This is an article from our special November timber issue. Phoenix–based Studio Ma has unveiled a radically sustainable master plan and conceptual design for Arizona State University’s Interdisciplinary Science & Technology Building—a science and research complex that will be centered around a vast atrium filled with plants and water. The scheme will literally embody what its professors will be teaching—achieving triple net-zero performance by consuming zero net energy, and producing zero waste and zero net greenhouse gas emissions. “Beyond the field of architecture, we need to be working with scientists,” said Studio Ma principal Christiana Moss. Much of the technology for the building was, in fact, developed by ASU scientists. The green elements inside and out are many. A light-rail station will run right up to the edge of the structure, offsetting carbon usage, while wetlands and bioswales along the periphery will absorb and clean runoff. Not only will the complex’s cross-laminated timber (CLT) frame sequester carbon much more effectively than steel, ASU developed carbon-collection panels that will trap carbon dioxide, which can then be employed to enrich the soil. Sunshades will keep the interiors cool; and rooftop solar photovoltaics will help power the building. “This represents a closing of the energy loop,” said Moss. “We’re collecting as much as we use. The building, in a way, becomes living.” Inside the massive day-lit atrium, the biome’s thick diversity of plants will purify waste air, while its wetlands landscape will recycle rainwater, which will be stored in tanks under the biome. An adjacent water-treatment portion of the complex will also treat and recycle sewage (perhaps for the entire campus) for use as gray water using low-energy, bio-based systems. The final phase of that treatment will be moving the water through a hydroponic reactor inside the atrium. The interior will also be a centerpiece for farming, with grassy areas and even a canal entering the heart of the building. “These things have been done,” said Moss. “But they haven’t been done at this scale, in the same place.” The project’s delivery date is fall 2020. ASU recently issued an RFP, and another architect (still to be selected) will be brought in to oversee the design. But whatever happens, “the function needs to drive the form; and it will require a much broader team of researchers to pull off,” said Moss. “There’s a whole field of research that needs to be opened up to what this is proposing,” Moss added. “This is the beginning of a whole future I see for architecture. This is where we all need to go.”
Posts tagged with "Arizona State University":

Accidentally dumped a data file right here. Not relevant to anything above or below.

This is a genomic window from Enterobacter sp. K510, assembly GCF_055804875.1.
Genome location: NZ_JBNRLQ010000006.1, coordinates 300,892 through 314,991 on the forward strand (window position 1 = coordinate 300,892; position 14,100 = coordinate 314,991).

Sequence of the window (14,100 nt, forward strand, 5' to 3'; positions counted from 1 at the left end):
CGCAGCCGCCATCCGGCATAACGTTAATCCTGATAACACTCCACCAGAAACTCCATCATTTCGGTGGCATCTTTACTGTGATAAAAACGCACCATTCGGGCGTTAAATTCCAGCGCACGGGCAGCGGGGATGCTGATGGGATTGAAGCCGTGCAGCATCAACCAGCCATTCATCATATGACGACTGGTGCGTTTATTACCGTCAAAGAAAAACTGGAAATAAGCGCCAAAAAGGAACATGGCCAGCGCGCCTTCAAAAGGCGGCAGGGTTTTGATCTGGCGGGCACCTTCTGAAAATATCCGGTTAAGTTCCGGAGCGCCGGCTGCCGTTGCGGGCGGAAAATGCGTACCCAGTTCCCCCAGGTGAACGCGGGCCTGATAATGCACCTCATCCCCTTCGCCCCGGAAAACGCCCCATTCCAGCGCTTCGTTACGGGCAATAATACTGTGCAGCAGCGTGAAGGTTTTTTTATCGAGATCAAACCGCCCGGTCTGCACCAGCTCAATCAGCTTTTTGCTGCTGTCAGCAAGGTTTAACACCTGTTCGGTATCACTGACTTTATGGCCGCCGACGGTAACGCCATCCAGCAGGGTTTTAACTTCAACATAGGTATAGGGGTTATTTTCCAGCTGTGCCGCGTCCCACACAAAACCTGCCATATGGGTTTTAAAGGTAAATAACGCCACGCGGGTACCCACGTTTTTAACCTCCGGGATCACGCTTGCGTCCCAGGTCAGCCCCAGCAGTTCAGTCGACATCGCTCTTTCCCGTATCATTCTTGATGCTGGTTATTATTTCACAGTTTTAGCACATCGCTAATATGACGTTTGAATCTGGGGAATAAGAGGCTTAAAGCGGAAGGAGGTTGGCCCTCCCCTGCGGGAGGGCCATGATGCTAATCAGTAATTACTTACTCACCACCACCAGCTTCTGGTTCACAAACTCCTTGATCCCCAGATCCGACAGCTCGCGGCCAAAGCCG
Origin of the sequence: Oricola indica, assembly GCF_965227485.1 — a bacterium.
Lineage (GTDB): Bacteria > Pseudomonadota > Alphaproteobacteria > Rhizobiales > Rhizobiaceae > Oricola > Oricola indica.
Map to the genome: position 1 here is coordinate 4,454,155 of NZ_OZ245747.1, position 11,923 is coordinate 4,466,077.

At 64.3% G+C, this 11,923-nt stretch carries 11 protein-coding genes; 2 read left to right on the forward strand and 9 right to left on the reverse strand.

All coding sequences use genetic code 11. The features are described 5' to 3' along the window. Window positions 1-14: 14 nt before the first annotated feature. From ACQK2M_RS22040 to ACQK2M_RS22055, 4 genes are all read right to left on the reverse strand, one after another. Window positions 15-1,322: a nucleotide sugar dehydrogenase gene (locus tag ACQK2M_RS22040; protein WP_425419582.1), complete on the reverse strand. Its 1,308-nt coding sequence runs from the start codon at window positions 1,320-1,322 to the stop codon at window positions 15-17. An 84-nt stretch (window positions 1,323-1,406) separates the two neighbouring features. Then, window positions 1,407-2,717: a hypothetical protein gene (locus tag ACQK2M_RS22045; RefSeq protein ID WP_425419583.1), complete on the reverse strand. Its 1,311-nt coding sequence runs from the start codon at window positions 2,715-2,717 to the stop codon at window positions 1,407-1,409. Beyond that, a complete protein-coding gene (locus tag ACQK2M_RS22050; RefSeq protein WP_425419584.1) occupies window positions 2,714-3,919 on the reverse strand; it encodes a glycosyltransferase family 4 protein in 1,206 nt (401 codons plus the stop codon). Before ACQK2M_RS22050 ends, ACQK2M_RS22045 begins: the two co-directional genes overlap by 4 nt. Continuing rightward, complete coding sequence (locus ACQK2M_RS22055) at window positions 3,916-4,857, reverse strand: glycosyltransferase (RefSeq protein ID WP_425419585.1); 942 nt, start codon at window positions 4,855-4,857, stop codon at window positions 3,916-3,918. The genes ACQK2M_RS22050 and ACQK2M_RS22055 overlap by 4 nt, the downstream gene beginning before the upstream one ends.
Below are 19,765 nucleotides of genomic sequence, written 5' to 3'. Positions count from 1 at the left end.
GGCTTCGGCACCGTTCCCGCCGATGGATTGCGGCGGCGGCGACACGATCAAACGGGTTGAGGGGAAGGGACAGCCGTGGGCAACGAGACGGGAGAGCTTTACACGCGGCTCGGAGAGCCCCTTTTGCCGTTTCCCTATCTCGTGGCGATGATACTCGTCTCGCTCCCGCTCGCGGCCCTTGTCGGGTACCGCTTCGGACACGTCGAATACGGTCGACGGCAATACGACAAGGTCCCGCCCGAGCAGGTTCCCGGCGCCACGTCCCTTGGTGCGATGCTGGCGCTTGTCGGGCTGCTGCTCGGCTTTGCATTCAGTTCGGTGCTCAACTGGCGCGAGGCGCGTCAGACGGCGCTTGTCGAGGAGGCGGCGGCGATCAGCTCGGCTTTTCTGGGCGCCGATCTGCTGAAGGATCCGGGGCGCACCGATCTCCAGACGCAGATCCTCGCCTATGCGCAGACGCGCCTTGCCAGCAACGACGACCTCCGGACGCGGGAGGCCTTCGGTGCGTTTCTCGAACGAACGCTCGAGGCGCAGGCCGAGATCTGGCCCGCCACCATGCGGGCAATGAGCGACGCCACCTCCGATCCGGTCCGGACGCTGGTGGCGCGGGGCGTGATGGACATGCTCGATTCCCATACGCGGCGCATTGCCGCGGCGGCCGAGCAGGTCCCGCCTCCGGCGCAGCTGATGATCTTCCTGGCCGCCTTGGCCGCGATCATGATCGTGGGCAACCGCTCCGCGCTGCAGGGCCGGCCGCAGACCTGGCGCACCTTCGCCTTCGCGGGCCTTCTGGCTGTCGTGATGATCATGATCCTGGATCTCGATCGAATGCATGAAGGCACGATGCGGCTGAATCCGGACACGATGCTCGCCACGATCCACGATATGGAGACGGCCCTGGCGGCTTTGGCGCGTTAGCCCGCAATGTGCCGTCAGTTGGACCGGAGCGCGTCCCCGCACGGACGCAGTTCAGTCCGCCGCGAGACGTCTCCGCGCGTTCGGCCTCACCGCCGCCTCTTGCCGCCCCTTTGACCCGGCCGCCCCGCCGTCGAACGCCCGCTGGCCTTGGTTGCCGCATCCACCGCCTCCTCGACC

Jason Schupbach has been selected as the new director of the Design School at Arizona State University’s (ASU) Herberger Institute for Design and the Arts. Schupbach is considered one of the founding leaders of the national creative placemaking movement and will head to ASU after working as the director of design and creative placemaking programs for the National Endowment of the Arts. At the NEA, Schupbach oversees Our Town and Art Works grants, the Mayor’s Institute on City Design, the Citizens’ Institute on Rural Design, as well as the NEA’s community development-related federal agency collaborations. President Trump proposed cutting NEA funding entirely earlier this year. The controversial and wide-reaching move has the potential to destabilize the architectural profession and was coupled with a series of other arts- and culture-related budget cuts, including the proposed elimination of the National Endowment of the Humanities and the proposed privatization of the Corporation for Public Broadcasting. In a statement released by ASU, Schupbach explained that “creative placemaking” is “a relatively new name for a very long practice of supporting the role of design and the arts in making great communities,” adding that the approach is often a byproduct of artists and designers engaging with community development groups in order to embed arts and culture in community revitalization projects. Prior to his tenure at the NEA, Schupbach worked as the creative economy director under the governor of Massachusetts and served as director of ArtistLink, a Ford Foundation-funded initiative aimed at stabilizing and revitalizing communities by creating affordable artists’ space. Schupbach has also worked for the mayor of Chicago and the New York City Department of Cultural Affairs in the past. Schupbach received a Bachelor of Science in public health from the University of North Carolina and holds a master's degree in city planning with an urban design certificate from the Massachusetts Institute of Technology. Schupbach will begin at ASU on July 3, 2017. For more on ASU, see its website here.